ELVENKING
4.28 | 16 ratings
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GARY MOORE Still Got The Blues Album Cover Still Got The Blues
GARY MOORE
4.55 | 6 ratings
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This list is in progress since the site is new. We invite all logged in members to use the "quick rating" widget (stars bellow album covers) or post full reviews to increase the weight of your rating in the global average value (see FAQ for more details). Enjoy MMA!

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non-metal Music Reviews

DEATH ANGEL Under Pressure

EP · 2020 · Non-Metal
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UMUR
"Under Pressure" is an EP release by US, California based thrash metal act Death Angel.The EP was released through Nuclear Blast in October 2020. Although "Under Pressure" is released under the Death Angel monicker, the EP lineup actually only features two out of five of the band members who recorded their 2019 album "Humanicide".

Guitarist Rob Cavestany and lead vocalist Mark Osegueda opted to work together and record a four-track acoustic EP. Probably as a consequence of the COVID-19 pandemic isolation situation and the subsequent issues getting the full band together to record new music, but maybe also because it was a project the two musicians had been planning for a while. The title track is cover of Queen (featuring David Bowie). "Faded Remains" is a brand new track, and "A Room With a View" and "Revelation Song" are re-recorded acoustic tracks from previous releases in the band´s discography.

Although Death Angel have been pretty consistent in the quality and style of their material since their comeback in 2001, the pre-split-up part of the band´s discography feature more experiments with other sounds and styles, so it´s not a huge surprise that the band have opted to record and release a fully acoustic EP. There have been sung many accolades of the guitar skills of Cavestany, and it´s safe to say he shines here too. Osegueda has a strong voice and a passionate delivery, and his voice perfectly suits the acoustic material, just as it suits the band´s usual thrash metal sound.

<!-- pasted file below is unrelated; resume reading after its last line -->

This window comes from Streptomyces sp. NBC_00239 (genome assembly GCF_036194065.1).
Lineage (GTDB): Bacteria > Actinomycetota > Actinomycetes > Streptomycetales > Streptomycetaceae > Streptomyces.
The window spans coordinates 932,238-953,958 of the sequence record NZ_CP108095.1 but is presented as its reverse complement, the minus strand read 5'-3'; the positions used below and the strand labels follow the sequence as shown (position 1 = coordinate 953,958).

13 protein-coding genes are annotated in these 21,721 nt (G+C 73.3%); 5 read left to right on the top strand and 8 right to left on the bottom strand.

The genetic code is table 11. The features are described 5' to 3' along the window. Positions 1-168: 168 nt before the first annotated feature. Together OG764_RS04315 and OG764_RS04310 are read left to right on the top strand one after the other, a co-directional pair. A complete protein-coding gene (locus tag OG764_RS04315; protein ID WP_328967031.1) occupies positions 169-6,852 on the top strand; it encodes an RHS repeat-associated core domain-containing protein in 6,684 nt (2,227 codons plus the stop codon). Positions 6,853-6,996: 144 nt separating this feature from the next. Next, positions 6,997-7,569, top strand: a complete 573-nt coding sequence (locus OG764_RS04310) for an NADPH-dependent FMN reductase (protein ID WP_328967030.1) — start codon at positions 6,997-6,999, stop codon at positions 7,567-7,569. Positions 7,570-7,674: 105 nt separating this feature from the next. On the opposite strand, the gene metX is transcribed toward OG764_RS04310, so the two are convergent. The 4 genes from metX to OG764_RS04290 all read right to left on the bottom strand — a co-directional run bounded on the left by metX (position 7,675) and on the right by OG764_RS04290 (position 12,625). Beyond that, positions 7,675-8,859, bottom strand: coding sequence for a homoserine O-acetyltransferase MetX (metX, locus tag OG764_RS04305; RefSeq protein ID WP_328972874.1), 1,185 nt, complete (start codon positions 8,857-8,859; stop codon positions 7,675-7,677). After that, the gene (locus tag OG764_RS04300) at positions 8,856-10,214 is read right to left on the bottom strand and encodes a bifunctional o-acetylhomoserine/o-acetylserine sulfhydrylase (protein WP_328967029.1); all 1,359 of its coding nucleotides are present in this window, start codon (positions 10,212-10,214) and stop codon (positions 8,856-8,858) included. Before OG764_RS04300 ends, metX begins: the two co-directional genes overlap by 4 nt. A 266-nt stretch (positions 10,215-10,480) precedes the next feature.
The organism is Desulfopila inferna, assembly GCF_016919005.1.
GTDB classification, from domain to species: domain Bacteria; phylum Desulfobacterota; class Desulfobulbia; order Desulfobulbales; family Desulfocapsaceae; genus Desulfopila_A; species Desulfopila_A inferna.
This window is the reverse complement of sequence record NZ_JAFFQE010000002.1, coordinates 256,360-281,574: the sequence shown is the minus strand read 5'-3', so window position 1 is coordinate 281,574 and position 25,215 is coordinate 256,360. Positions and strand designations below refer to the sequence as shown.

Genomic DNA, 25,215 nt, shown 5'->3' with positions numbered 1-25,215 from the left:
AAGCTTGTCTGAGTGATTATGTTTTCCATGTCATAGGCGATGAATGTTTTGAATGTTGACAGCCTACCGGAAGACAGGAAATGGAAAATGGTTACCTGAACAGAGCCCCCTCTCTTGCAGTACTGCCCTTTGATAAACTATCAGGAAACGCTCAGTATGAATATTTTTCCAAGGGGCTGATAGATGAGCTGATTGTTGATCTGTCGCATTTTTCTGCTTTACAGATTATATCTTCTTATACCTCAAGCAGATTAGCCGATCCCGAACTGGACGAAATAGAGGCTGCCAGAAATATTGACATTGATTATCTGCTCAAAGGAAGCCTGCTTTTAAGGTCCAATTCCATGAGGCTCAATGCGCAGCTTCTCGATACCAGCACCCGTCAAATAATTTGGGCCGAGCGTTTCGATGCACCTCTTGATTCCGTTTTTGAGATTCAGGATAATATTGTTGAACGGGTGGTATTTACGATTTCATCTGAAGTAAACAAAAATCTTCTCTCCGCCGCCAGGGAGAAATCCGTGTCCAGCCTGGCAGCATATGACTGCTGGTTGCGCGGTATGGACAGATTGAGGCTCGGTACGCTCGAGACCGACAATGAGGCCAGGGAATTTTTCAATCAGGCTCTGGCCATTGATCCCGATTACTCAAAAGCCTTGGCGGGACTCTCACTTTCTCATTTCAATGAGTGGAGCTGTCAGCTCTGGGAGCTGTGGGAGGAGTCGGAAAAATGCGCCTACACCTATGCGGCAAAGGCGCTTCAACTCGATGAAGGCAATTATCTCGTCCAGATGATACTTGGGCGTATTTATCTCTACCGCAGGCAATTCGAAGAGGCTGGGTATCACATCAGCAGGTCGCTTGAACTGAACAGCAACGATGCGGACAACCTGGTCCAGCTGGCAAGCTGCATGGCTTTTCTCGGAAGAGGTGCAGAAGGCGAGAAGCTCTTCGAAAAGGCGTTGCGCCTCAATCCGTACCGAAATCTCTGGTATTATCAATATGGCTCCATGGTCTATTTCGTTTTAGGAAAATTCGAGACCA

Personally a couple of acoustic tracks aren´t anything which blows my mind, but "Under Pressure" is overall a good quality release, and it´s definitely a worthwhile addition to Death Angel´s discography, and perfectly sums up the band´s eclectic and boundary searching attitude to songwriting. A 3 - 3.5 star (65%) rating is warranted.

MOTORPSYCHO The Tower

Album · 2017 · Non-Metal
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lukretion
In 2017 Motorpsycho released The Tower, a double-album that was to become the first instalment in their so called “Gullvåg Trilogy” of albums inspired by the art of painter Hakon Gullvåg, whose work graces the cover of The Tower as well as the subsequent two albums (2019’s The Crucible and 2020’s The All Is One). On this album bass player / vocalist Bent Sæther and guitarist Hans Magnus "Snah" Ryan pair with a new drummer, Tomas Järmyr, who replaces Kenneth Kapstad after a 9-year stint with the band. The album also marks an evolution in the sound of the Norwegian veterans, which veers more decidedly towards heavy rock territories, bringing back some of the influences that had coloured Motorpsycho’s early albums (Hawkwind, Black Sabbath, a touch of King Crimson).